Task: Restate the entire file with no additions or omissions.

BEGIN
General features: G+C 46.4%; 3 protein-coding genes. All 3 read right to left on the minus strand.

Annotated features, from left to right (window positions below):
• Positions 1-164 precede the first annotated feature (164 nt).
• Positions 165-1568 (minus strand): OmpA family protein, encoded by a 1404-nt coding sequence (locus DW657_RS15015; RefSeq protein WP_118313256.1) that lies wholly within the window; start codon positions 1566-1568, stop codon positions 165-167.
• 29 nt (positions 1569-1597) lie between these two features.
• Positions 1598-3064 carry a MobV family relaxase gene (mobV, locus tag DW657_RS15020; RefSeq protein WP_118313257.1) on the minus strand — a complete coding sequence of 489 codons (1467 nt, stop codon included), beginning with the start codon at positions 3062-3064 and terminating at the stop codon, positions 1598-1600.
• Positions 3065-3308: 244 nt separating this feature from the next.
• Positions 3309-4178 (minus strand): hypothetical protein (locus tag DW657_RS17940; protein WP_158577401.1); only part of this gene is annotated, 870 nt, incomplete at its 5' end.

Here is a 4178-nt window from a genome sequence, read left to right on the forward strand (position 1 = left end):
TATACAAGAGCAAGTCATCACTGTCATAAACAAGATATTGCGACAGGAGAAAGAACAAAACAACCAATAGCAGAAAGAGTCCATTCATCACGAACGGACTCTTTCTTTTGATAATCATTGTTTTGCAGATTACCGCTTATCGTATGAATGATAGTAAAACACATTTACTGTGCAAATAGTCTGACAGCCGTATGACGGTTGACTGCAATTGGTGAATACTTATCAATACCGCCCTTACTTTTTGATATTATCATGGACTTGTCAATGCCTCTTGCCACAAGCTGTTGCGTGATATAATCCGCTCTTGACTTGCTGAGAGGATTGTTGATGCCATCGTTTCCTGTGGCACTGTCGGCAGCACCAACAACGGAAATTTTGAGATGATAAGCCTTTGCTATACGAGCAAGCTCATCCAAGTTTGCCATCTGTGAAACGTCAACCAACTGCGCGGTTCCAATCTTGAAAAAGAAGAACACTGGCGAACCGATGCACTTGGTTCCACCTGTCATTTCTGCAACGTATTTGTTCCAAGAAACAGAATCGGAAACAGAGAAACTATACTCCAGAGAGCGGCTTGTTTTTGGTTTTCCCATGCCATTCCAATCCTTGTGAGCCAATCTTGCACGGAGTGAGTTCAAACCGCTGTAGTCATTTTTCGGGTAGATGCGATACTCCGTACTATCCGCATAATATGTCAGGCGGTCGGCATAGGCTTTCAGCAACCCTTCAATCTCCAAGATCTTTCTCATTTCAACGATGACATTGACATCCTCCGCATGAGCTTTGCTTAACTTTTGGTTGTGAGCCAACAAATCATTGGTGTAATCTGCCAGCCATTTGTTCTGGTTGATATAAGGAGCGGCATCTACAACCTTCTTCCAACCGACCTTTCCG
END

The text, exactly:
General features: G+C 46.4%; 3 protein-coding genes. All 3 read right to left on the minus strand.

Annotated features, from left to right (window positions below):
• Positions 1-164 precede the first annotated feature (164 nt).
• Positions 165-1568 (minus strand): OmpA family protein, encoded by a 1404-nt coding sequence (locus DW657_RS15015; RefSeq protein WP_118313256.1) that lies wholly within the window; start codon positions 1566-1568, stop codon positions 165-167.
• 29 nt (positions 1569-1597) lie between these two features.
• Positions 1598-3064 carry a MobV family relaxase gene (mobV, locus tag DW657_RS15020; RefSeq protein WP_118313257.1) on the minus strand — a complete coding sequence of 489 codons (1467 nt, stop codon included), beginning with the start codon at positions 3062-3064 and terminating at the stop codon, positions 1598-1600.
• Positions 3065-3308: 244 nt separating this feature from the next.
• Positions 3309-4178 (minus strand): hypothetical protein (locus tag DW657_RS17940; protein WP_158577401.1); only part of this gene is annotated, 870 nt, incomplete at its 5' end.

Here is a 4178-nt window from a genome sequence, read left to right on the forward strand (position 1 = left end):
TATACAAGAGCAAGTCATCACTGTCATAAACAAGATATTGCGACAGGAGAAAGAACAAAACAACCAATAGCAGAAAGAGTCCATTCATCACGAACGGACTCTTTCTTTTGATAATCATTGTTTTGCAGATTACCGCTTATCGTATGAATGATAGTAAAACACATTTACTGTGCAAATAGTCTGACAGCCGTATGACGGTTGACTGCAATTGGTGAATACTTATCAATACCGCCCTTACTTTTTGATATTATCATGGACTTGTCAATGCCTCTTGCCACAAGCTGTTGCGTGATATAATCCGCTCTTGACTTGCTGAGAGGATTGTTGATGCCATCGTTTCCTGTGGCACTGTCGGCAGCACCAACAACGGAAATTTTGAGATGATAAGCCTTTGCTATACGAGCAAGCTCATCCAAGTTTGCCATCTGTGAAACGTCAACCAACTGCGCGGTTCCAATCTTGAAAAAGAAGAACACTGGCGAACCGATGCACTTGGTTCCACCTGTCATTTCTGCAACGTATTTGTTCCAAGAAACAGAATCGGAAACAGAGAAACTATACTCCAGAGAGCGGCTTGTTTTTGGTTTTCCCATGCCATTCCAATCCTTGTGAGCCAATCTTGCACGGAGTGAGTTCAAACCGCTGTAGTCATTTTTCGGGTAGATGCGATACTCCGTACTATCCGCATAATATGTCAGGCGGTCGGCATAGGCTTTCAGCAACCCTTCAATCTCCAAGATCTTTCTCATTTCAACGATGACATTGACATCCTCCGCATGAGCTTTGCTTAACTTTTGGTTGTGAGCCAACAAATCATTGGTGTAATCTGCCAGCCATTTGTTCTGGTTGATATAAGGAGCGGCATCTACAACCTTCTTCCAACCGACCTTTCCG